The Southern African Lawyers Development Community Association (SADC LA) has learnt with a deep sense of shock and regret of the staging of a politically motivated march and siege of the Law Association of Zambia (LAZ). The march and siege of the Bar Association’s offices in broad daylight is the height of assault on the rule of law and independence of the legal profession in Zambia, the Region and beyond.
The independence of the legal profession is a sacrosanct principle upon which the upholding of the rule of law and defence of the constitution stand. The legal profession is the last bastion of defence against violation of human rights for all other citizen classes. The fact that a physical attack has been successfully demonstrated against the mother body of the legal profession in Zambia suggests volumes about the potential deterioration of the rule of law and ultimate vulnerability of ordinary citizens in Zambia. This situation is untenable, and must be halted and reversed with immediate effect;
The UN Basic Principles on the Role of Lawyers establish safeguards for lawyers acting in the course of their duties: i
“Governments shall ensure that lawyers
(a) are able to perform all of their professional functions without intimidation, hindrance, harassment or improper interference;
(b) are able to travel and to consult with their clients freely both within their own country and abroad; and
(c) shall not suffer, or be threatened with, prosecution or administrative, economic or other sanctions for any action taken in accordance with recognized professional duties, standards and ethics”.ii
The Basic Principles further stipulate that “Where the security of lawyers is threatened as a result of discharging their functions, they shall be adequately safeguarded by the authorities”.iii States shall also take measures to ensure that lawyers involved in the complaint or in the investigation of human rights violations are protected against ill-treatment, intimidations or reprisals.”iv
Principle 24 buttresses the fact that lawyers like all other citizens have the right to freedom of association. In terms of the same principles, it is provided that lawyers shall be entitled to form and join self‐governing professional associations to represent their interests, promote their continuing education and training and protect their professional integrity. Further that the executive body of the professional associations shall be elected by its members and shall exercise its functions without external interference. v The march and siege on the LAZ offices is viewed as detracting from the right of lawyers to voluntarily belong to an association of their choice.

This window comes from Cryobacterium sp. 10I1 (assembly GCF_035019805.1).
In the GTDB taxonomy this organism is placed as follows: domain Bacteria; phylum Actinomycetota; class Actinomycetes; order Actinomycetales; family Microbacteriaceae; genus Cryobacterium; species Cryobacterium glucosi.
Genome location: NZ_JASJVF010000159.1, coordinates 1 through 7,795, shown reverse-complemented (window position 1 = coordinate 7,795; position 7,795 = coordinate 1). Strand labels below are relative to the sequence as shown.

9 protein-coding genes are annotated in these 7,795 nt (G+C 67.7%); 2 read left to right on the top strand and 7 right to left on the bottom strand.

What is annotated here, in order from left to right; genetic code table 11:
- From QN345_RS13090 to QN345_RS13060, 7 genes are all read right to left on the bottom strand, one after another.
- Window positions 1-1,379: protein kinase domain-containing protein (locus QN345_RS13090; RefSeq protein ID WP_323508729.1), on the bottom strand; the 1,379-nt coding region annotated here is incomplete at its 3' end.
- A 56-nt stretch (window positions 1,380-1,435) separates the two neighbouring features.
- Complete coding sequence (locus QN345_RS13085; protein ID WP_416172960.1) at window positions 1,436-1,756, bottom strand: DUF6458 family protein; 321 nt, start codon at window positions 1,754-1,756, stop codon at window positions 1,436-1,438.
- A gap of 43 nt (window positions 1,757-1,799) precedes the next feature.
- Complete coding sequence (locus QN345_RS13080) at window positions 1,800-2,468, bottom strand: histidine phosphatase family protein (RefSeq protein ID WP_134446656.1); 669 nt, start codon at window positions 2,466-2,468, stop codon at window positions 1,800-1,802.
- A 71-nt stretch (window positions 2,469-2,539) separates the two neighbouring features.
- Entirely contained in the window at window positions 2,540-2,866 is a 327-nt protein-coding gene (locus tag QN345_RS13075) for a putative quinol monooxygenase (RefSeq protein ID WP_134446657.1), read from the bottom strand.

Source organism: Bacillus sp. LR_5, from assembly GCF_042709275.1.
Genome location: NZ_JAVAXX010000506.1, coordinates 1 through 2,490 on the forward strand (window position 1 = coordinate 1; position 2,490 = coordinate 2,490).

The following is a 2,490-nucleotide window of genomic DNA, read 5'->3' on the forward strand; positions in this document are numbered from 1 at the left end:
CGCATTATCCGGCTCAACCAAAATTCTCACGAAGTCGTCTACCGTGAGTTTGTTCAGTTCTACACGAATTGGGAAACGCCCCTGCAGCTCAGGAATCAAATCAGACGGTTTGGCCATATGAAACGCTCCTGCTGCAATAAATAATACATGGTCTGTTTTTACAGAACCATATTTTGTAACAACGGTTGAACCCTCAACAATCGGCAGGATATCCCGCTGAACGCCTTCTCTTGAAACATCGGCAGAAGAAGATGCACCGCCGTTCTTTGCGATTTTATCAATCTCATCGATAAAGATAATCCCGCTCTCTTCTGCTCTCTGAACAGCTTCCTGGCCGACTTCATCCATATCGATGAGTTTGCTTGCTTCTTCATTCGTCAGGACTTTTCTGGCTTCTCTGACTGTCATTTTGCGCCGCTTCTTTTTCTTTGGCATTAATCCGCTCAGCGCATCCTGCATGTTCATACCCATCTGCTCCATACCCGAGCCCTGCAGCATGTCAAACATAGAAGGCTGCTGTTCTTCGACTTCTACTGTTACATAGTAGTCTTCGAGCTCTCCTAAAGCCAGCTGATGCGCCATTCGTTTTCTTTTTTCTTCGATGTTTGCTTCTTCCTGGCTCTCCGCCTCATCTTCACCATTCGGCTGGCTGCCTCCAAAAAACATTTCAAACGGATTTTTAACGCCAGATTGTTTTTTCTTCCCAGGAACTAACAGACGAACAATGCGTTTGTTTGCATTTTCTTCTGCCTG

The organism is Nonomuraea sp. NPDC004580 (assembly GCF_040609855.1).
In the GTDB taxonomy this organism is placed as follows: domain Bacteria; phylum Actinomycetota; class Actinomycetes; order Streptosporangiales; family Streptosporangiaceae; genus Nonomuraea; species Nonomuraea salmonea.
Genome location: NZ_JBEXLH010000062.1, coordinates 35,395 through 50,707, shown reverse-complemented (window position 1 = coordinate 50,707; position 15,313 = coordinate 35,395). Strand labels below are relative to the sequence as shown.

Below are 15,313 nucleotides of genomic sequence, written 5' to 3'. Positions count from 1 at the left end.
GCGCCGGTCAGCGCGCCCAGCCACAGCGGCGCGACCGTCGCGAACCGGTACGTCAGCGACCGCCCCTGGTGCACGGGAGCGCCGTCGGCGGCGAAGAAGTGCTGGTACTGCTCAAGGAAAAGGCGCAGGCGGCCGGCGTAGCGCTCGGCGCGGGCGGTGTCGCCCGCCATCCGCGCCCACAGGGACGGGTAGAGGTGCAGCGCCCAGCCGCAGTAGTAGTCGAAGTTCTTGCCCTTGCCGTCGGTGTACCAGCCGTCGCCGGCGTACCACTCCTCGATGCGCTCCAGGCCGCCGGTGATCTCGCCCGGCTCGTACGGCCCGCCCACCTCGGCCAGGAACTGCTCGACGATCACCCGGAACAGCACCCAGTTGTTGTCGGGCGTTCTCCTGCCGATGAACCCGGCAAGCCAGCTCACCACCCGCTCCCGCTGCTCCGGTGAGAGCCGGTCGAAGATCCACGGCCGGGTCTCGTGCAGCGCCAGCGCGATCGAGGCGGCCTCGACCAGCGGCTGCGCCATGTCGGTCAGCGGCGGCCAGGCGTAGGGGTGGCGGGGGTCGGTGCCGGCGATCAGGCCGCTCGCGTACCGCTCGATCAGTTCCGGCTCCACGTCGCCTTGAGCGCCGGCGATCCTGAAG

Section 18 of the Constitution of Zambia establishes the right to protection of the law by guaranteeing access to legal representation. In the same spirit the section guarantees exercise of that right without fear or restriction on the part of citizens and by implication, legal counsel. The attack on LAZ is an attack on the Supreme law of Zambia and a reversal of the constitutionally guaranteed rights of Zambian people.
SADC LA lauds the Zambian Police Service for acting to place the CEO and Staff of LAZ under Police protection. SADC LA further calls upon the government of Zambia to swiftly investigate and bring to book the culprits behind the unprecedented attack.
The Association stands with the legal profession of Zambia in calling for the immediate restoration of and in re-asserting the independence of the legal profession in line with global tenets.
President, SADC LA
i International Commission of Jurists: International Principles on the Independence and Accountability of Judges, Lawyers and Prosecutors; Practitioners Guide No. 1
ii United Nations Basic Principles on the Role of Lawyers, doc. cit., Principle 16. Other relevant instruments
on the role of lawyers are: the Council of Europe’s Recommendation No. R (2000) 21 of the Committee of Ministers to Member States on the freedom of exercise of the profession of lawyer and the Principles and Guidelines on the Right to a Fair Trial and Legal Assistance in Africa, Principle 16
iii Ibid principle 17
iv See, for example, Declaration on the Protection of All Persons from Enforced Disappearance, article 13; Principles on the Effective Prevention and Investigation of Extra-legal, Arbitrary and Summary Executions, Principle 15; Principles on the Effective Investigation and Documentation of Torture and Other Cruel Inhuman or Degrading Treatment or Punishment, Principle 3
v Ibid principle 25